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Poster display session

1010 - Gene alteration in triple negative breast cancer patients in a phase I/II study of combination therapy with eribulin and olaparib.

Date

11 Sep 2017

Session

Poster display session

Presenters

Akihiko Shimomura

Citation

Annals of Oncology (2017) 28 (suppl_5): v74-v108. 10.1093/annonc/mdx365

Authors

A. Shimomura1, K. Yonemori1, N. Masuda2, K. Aogi3, M. Takahashi4, Y. Naito5, S. Shimizu6, R. Nakamura7, A. Hamada8, H. Michimae9, J. Hashimoto10, H. Yamamoto11, C. Shimizu1, K. Tamura1, Y. Fujiwara1

Author affiliations

  • 1 Department Of Breast And Medical Oncology, National Cancer Center Hospital, 104-0045 - Tokyo/JP
  • 2 Department Of Surgery, Breast Oncology, National Hospital Organization Osaka National Hospital, 540-0006 - Osaka/JP
  • 3 Department Of Breast Surgery, National Hospital Organization Shikoku Cancer Center, 791-0280 - Matsuyama/JP
  • 4 Department Of Breast Surgery, National Hospital Organization Hokkaido Cancer Center, 003-0804 - Sapporo/JP
  • 5 Department Of Breast And Medical Oncology, National Cancer Center Hospital East, 277-8577 - Tokyo/JP
  • 6 Department Of Breast And Endocrine Surgery, Kanagawa Cancer Center, 241-8515 - Yokohama/JP
  • 7 Department Of Breast Surgery, Chiba Cancer Center Hospital, 260-8717 - Chiba/JP
  • 8 Division Of Molecular Pharmacology, Nationl Cancer Center, 104-0045 - Tokyo/JP
  • 9 Department Of Clinical Medicine, Kitasato University, 108-8641 - Tokyo/JP
  • 10 Department Of Medical Oncology, St. Luke's International Hospital, 104-8560 - Tokyo/JP
  • 11 Department Of Medical Oncology, National Hospital Organization Kumamoto Medical Center, 860-0008 - Kumamoto/JP
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Resources

Abstract 1010

Background

Olaparib (Lynparza®) shows efficacy in patients with triple negative breast cancer (TNBC). Eribulin is one of the standard therapies for metastatic breast cancer. A phase I/II study of combination therapy with eribulin and olaparib capsule (EO study) was conducted on patients with TNBC. We investigated the correlation between response to combination therapy and homologous recombination deficiency (HRD).

Methods

Tissue samples were collected from patients who participated in the EO study. Archival tissue samples were examined for gene alterations using the Foundation Medicine, Inc. (FMI) gene panel. Pathogenic or likely pathogenic gene alterations were extracted from all detected gene alterations using the FMI data dictionary. This dictionary uses the COSMIC database, relevant literature, and internal evidence to determine the reportable status of an alteration. HRD-related genes were defined as previously described (Konstantinopoulos PA, et al. Cancer Discovery, 2015). Correlation between presence of HRD and response to combination therapy was tested using chi-square test.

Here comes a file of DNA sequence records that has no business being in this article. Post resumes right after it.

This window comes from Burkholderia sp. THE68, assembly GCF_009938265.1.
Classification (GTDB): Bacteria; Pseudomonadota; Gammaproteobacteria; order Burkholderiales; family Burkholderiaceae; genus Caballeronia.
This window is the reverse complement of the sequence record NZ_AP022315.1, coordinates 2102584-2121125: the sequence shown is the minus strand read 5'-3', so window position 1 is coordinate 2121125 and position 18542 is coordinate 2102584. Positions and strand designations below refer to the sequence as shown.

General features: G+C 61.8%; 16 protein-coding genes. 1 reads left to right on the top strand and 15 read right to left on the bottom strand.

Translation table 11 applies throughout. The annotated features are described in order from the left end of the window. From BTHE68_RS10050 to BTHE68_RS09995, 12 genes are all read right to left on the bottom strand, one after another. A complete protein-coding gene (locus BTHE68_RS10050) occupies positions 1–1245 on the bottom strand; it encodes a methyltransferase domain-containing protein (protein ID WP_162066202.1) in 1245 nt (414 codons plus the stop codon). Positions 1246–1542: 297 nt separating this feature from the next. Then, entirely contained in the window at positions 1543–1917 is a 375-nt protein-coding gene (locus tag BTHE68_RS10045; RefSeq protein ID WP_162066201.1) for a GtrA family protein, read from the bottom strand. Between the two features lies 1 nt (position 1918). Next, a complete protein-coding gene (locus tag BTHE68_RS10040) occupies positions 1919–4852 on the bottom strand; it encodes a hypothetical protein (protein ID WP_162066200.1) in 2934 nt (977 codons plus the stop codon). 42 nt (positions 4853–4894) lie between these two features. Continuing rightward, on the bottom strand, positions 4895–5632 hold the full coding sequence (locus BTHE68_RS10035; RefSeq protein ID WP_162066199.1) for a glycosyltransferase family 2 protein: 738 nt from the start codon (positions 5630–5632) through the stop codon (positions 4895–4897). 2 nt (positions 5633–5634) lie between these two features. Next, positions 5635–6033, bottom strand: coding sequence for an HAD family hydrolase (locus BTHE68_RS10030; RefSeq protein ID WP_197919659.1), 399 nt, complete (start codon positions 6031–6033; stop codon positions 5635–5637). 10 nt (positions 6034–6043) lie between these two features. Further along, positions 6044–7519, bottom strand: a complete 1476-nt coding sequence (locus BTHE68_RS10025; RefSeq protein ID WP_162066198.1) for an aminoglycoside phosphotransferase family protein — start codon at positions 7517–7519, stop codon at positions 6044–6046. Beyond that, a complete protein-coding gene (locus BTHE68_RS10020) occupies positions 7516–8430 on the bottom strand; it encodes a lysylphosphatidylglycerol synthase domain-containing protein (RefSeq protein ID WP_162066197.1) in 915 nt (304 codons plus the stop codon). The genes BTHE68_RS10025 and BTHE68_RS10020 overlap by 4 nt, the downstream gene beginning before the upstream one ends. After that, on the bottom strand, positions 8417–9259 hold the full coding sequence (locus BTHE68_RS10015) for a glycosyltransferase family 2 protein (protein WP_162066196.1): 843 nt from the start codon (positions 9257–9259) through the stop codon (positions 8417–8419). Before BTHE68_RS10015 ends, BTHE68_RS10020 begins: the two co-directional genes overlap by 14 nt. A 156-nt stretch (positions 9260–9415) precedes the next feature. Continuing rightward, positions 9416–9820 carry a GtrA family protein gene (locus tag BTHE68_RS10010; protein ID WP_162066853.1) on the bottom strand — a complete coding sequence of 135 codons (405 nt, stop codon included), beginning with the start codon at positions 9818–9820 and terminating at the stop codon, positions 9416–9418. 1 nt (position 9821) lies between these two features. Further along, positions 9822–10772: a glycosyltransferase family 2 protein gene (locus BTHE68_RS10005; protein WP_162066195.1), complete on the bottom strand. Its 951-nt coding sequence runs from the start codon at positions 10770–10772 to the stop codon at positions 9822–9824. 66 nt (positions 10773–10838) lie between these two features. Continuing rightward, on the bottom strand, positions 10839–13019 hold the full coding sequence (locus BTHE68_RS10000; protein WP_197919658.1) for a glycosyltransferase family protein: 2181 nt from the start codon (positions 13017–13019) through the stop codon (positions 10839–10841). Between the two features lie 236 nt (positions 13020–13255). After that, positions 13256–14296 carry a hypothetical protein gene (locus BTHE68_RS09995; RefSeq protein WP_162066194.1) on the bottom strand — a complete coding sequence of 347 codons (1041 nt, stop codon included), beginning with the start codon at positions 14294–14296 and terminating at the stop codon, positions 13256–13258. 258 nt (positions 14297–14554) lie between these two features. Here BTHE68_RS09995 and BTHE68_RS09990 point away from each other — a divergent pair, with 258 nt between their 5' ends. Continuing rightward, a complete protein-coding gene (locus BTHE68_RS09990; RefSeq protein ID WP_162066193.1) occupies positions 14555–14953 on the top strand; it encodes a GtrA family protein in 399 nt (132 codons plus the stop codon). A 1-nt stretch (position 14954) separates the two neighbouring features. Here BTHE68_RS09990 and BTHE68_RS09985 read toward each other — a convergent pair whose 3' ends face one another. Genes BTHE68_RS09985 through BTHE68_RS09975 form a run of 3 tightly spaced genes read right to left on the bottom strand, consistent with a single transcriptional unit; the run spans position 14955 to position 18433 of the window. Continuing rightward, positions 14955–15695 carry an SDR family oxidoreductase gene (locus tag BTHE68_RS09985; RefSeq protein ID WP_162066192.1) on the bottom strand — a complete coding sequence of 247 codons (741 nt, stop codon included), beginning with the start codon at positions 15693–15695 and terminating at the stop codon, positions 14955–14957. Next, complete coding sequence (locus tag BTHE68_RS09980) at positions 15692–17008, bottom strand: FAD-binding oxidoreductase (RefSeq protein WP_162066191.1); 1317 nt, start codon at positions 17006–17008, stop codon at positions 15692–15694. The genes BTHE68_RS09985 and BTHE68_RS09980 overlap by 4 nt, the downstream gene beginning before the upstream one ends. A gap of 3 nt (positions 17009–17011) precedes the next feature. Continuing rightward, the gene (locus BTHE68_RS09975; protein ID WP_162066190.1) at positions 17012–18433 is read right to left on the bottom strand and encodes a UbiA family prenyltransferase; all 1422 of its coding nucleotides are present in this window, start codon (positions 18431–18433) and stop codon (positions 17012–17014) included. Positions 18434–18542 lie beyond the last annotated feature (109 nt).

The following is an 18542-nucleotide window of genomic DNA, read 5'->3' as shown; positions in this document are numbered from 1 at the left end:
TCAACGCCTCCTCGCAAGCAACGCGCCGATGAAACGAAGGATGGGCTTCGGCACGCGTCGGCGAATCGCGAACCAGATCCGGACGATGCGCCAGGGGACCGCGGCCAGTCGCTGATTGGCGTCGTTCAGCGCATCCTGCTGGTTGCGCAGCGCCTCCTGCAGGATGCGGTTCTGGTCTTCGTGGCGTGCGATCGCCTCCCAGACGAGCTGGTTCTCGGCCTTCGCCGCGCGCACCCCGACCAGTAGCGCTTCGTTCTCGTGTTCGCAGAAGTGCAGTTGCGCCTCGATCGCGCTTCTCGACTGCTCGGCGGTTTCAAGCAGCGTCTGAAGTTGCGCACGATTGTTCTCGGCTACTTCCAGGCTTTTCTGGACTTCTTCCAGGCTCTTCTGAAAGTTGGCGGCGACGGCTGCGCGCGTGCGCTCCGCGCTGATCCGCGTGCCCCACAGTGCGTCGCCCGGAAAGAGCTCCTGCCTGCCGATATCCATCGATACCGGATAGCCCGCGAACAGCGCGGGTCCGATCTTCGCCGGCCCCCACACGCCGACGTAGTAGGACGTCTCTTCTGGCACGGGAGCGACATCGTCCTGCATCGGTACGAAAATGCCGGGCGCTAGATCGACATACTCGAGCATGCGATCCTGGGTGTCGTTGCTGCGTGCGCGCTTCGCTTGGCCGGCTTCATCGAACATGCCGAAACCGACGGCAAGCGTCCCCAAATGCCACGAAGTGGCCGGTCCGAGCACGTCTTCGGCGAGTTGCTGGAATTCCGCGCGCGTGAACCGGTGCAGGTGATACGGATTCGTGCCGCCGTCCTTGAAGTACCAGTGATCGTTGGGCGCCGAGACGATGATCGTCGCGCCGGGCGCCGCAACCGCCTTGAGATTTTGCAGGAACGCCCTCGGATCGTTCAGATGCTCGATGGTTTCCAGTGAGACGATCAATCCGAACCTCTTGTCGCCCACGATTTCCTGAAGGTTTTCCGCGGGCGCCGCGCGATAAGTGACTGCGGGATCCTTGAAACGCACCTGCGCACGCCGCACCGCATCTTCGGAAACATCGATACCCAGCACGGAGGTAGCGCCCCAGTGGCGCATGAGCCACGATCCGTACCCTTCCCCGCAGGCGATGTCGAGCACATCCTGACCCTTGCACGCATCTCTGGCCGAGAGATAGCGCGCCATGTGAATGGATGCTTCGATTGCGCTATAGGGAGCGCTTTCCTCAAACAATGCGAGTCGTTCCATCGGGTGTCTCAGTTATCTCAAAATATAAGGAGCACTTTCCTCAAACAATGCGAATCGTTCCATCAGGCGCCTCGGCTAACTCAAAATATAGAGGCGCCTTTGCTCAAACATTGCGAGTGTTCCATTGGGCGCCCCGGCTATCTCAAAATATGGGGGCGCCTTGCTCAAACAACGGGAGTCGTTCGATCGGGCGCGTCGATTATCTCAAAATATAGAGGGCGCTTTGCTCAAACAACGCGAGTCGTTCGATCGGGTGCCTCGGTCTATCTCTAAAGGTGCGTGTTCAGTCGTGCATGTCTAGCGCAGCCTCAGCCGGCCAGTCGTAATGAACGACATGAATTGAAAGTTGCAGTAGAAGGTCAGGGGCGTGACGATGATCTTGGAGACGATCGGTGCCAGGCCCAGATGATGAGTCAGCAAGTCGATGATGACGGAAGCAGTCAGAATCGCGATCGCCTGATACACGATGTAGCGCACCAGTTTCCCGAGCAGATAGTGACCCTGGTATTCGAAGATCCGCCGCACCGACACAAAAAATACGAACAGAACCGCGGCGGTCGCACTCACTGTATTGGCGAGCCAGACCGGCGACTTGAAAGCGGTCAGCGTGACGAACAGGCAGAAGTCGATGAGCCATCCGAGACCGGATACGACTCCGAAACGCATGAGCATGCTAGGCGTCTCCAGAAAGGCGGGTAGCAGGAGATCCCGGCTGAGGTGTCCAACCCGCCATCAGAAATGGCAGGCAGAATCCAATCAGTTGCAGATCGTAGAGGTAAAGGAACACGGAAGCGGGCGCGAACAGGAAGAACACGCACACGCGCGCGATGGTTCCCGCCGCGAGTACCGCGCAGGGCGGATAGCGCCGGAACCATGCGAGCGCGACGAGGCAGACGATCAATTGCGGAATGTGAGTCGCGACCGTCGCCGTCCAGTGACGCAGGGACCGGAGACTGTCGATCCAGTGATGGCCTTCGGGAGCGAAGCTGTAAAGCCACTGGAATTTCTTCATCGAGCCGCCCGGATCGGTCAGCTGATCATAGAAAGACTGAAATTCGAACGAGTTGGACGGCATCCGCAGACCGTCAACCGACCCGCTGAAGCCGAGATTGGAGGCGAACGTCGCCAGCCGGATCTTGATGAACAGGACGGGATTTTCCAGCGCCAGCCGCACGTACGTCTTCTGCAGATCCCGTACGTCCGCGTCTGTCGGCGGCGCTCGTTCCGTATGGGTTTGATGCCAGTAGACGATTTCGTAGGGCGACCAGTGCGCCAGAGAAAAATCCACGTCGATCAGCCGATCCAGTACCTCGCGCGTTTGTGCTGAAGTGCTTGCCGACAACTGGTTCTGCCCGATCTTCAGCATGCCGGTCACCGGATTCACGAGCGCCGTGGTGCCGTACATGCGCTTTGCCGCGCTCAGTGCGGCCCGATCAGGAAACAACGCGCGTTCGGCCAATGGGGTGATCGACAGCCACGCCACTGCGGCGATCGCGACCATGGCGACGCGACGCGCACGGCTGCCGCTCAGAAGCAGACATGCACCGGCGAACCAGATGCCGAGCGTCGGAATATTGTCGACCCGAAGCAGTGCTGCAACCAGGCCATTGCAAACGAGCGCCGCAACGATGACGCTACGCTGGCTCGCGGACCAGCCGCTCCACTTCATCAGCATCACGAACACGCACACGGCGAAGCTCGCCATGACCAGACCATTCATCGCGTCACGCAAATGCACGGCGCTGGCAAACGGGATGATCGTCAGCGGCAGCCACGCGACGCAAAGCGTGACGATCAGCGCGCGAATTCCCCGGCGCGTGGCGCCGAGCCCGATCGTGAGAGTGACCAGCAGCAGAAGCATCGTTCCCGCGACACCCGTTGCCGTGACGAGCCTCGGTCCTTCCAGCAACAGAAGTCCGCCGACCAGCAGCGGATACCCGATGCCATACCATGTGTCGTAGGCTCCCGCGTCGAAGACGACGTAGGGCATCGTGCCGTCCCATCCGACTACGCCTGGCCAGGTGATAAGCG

Results

A total of 32 tissue samples were collected. Nineteen samples were collected from the phase I and 13 samples from the phase II. Seventeen patients were treated at the recommended dose. Thirty-three gene mutations were detected. The most frequent gene mutations were TP53 (n = 27, 84.4%), PIK3CA (n = 7, 21.9%), BRCA1 (n = 5, 15.6%), MLL3 (n = 5, 15.6%), and AKT1 (n = 4, 12.5%). We detected 32 gene amplifications, with MYC being the most common (n = 6, 18.8%). Eight homozygous deletions were detected, and the most frequent was loss of PTEN (n = 4, 12.5%). We detected 10 gene rearrangements. HRD, including BRCA1/2 mutations, was observed in nine patients. The overall response rate (RR) and clinical benefit rate (CBR) were 31.3% and 78.1%, respectively. The RRs in patients with HRD and without HRD were 44.4% and 26.1%, respectively (p=.4072). The CBRs for the HRD and non-HRD groups were 66.7% and 82.6%, respectively (p =.3702).

Conclusions

Eighty-three gene alterations were detected in TNBC pts receiving combination olaparib/eribulin therapy. Patients with HRD had numerically higher response rate.

Clinical trial identification

UMIN000018721

Legal entity responsible for the study

Japan

Funding

Japan Agency for Medical Research and Development, AstraZeneca

Disclosure

A. Shimomura: Research fund from AstraZeneca, Inc. K. Yonemori: Lecture fee from Eisai. N. Masuda: Research Funds from Chugai, Eisai. Honorarium from Chugai, AstraZeneca. K. Aogi: Honoraria from Chugai, Eisai, Sanofi, SRL, AstraZeneca, Taiho, Novartis, Daiichi Sankyo, Mochida Pharmaceutical, Ono Pharmaceutical, Otsuka Pharmaceutical, Nihon Medi-Physics and Eli Lilly. M. Takahashi: Lecture fee from Eisai, AstraZeneca, Chugai. Y. Naito: Honoraria from Eisai, Chugai, Taiho, Novartis, Eli Lilly, Meiji Seika, Bayer Yakuhin, Roche Diagnostics. Research funds from Merck Serono, AstraZeneca, Eli Lilly, Nippon Kayaku. C. Shimizu: Research funds from Chugai, Pfizer, Eli lilly, MSD. K. Tamura: Research funds from AstraZeneca, Daiichi Sankyo, Pfizer, MSD. Y. Fujiwara: Lecture fee from AstraZeneca, Eisai, Daiichi Sankyo, Taiho, Chugai, Eli Lilly, Yakut. Research funds from Taiho, Takeda, Chugai, Eli Lilly, Nippon Kayaku. All other authors have declared no conflicts of interest.

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